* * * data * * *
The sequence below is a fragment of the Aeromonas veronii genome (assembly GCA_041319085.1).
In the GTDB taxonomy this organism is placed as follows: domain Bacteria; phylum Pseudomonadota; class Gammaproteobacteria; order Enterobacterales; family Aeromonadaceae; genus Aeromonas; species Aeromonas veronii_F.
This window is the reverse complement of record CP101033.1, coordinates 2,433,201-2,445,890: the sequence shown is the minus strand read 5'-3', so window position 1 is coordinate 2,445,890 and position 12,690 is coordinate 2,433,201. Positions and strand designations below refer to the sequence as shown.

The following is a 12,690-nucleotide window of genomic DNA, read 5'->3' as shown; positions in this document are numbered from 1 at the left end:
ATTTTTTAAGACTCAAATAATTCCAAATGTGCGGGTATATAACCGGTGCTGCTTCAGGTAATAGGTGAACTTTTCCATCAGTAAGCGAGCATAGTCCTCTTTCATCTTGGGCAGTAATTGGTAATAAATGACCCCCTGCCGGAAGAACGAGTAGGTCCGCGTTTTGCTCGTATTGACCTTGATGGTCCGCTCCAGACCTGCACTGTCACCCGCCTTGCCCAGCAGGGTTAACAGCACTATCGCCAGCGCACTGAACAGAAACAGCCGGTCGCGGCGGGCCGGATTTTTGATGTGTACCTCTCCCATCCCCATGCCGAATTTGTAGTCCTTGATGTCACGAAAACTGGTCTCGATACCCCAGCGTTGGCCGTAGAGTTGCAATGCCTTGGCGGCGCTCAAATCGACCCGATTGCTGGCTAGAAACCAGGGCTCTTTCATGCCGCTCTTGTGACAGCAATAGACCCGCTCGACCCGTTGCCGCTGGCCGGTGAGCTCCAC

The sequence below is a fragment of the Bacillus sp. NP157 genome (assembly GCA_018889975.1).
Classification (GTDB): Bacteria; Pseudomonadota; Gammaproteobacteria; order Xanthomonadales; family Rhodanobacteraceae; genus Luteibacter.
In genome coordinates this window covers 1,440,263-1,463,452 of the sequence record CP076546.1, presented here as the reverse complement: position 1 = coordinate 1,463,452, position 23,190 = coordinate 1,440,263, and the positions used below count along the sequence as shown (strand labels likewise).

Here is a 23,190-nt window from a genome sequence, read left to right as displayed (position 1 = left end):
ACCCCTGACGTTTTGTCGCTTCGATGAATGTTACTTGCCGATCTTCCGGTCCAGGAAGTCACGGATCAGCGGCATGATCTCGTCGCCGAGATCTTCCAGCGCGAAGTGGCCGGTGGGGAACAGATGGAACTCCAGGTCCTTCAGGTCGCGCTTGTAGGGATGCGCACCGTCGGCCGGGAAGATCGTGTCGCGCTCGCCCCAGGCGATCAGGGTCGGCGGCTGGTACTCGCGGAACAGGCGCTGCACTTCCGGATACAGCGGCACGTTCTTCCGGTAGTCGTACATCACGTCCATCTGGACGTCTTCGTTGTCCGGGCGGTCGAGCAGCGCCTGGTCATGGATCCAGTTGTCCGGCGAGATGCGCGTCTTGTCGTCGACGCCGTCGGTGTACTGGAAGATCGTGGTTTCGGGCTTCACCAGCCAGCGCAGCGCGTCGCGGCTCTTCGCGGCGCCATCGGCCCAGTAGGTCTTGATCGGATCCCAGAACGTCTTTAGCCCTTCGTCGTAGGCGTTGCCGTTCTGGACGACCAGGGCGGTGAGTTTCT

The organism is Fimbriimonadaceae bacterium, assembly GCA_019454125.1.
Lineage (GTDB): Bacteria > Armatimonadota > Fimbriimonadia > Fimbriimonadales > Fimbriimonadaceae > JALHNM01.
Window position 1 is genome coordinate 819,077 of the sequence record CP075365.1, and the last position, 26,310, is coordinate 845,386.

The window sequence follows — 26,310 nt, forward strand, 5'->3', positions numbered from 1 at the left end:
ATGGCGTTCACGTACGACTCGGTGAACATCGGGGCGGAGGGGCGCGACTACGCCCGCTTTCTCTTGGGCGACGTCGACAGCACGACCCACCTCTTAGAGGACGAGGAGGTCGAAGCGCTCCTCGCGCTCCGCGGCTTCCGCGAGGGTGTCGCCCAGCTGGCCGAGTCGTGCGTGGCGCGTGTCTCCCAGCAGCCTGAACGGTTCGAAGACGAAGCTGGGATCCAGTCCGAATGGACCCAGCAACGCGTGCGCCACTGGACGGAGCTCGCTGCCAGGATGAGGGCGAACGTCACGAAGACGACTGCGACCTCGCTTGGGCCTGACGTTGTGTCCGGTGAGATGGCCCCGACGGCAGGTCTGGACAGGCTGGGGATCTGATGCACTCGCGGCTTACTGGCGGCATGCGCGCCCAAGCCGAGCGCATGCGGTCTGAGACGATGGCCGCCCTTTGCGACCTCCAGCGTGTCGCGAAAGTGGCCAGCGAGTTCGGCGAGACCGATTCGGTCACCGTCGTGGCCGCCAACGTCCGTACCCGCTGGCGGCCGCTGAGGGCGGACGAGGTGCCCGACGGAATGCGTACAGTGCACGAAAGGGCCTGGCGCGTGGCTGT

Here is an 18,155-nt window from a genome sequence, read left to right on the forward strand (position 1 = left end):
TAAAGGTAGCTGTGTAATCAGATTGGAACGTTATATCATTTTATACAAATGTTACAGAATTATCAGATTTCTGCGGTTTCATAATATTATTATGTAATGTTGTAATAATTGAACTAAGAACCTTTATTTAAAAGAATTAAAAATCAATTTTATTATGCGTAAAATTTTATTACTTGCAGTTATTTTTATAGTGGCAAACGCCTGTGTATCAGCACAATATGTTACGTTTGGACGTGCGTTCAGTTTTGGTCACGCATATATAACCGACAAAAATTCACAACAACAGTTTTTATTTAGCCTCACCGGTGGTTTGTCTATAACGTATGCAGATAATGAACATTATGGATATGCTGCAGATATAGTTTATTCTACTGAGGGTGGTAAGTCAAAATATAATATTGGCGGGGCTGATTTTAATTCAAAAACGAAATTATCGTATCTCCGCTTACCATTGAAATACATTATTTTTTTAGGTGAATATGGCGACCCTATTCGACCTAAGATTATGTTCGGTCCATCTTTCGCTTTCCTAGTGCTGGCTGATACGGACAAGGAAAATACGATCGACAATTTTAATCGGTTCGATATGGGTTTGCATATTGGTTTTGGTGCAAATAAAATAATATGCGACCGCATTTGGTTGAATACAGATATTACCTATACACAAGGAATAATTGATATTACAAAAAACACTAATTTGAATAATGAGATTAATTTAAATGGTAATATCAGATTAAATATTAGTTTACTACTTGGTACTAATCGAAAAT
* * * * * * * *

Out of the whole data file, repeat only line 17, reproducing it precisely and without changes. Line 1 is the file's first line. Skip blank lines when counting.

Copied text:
TAAAGGTAGCTGTGTAATCAGATTGGAACGTTATATCATTTTATACAAATGTTACAGAATTATCAGATTTCTGCGGTTTCATAATATTATTATGTAATGTTGTAATAATTGAACTAAGAACCTTTATTTAAAAGAATTAAAAATCAATTTTATTATGCGTAAAATTTTATTACTTGCAGTTATTTTTATAGTGGCAAACGCCTGTGTATCAGCACAATATGTTACGTTTGGACGTGCGTTCAGTTTTGGTCACGCATATATAACCGACAAAAATTCACAACAACAGTTTTTATTTAGCCTCACCGGTGGTTTGTCTATAACGTATGCAGATAATGAACATTATGGATATGCTGCAGATATAGTTTATTCTACTGAGGGTGGTAAGTCAAAATATAATATTGGCGGGGCTGATTTTAATTCAAAAACGAAATTATCGTATCTCCGCTTACCATTGAAATACATTATTTTTTTAGGTGAATATGGCGACCCTATTCGACCTAAGATTATGTTCGGTCCATCTTTCGCTTTCCTAGTGCTGGCTGATACGGACAAGGAAAATACGATCGACAATTTTAATCGGTTCGATATGGGTTTGCATATTGGTTTTGGTGCAAATAAAATAATATGCGACCGCATTTGGTTGAATACAGATATTACCTATACACAAGGAATAATTGATATTACAAAAAACACTAATTTGAATAATGAGATTAATTTAAATGGTAATATCAGATTAAATATTAGTTTACTACTTGGTACTAATCGAAAAT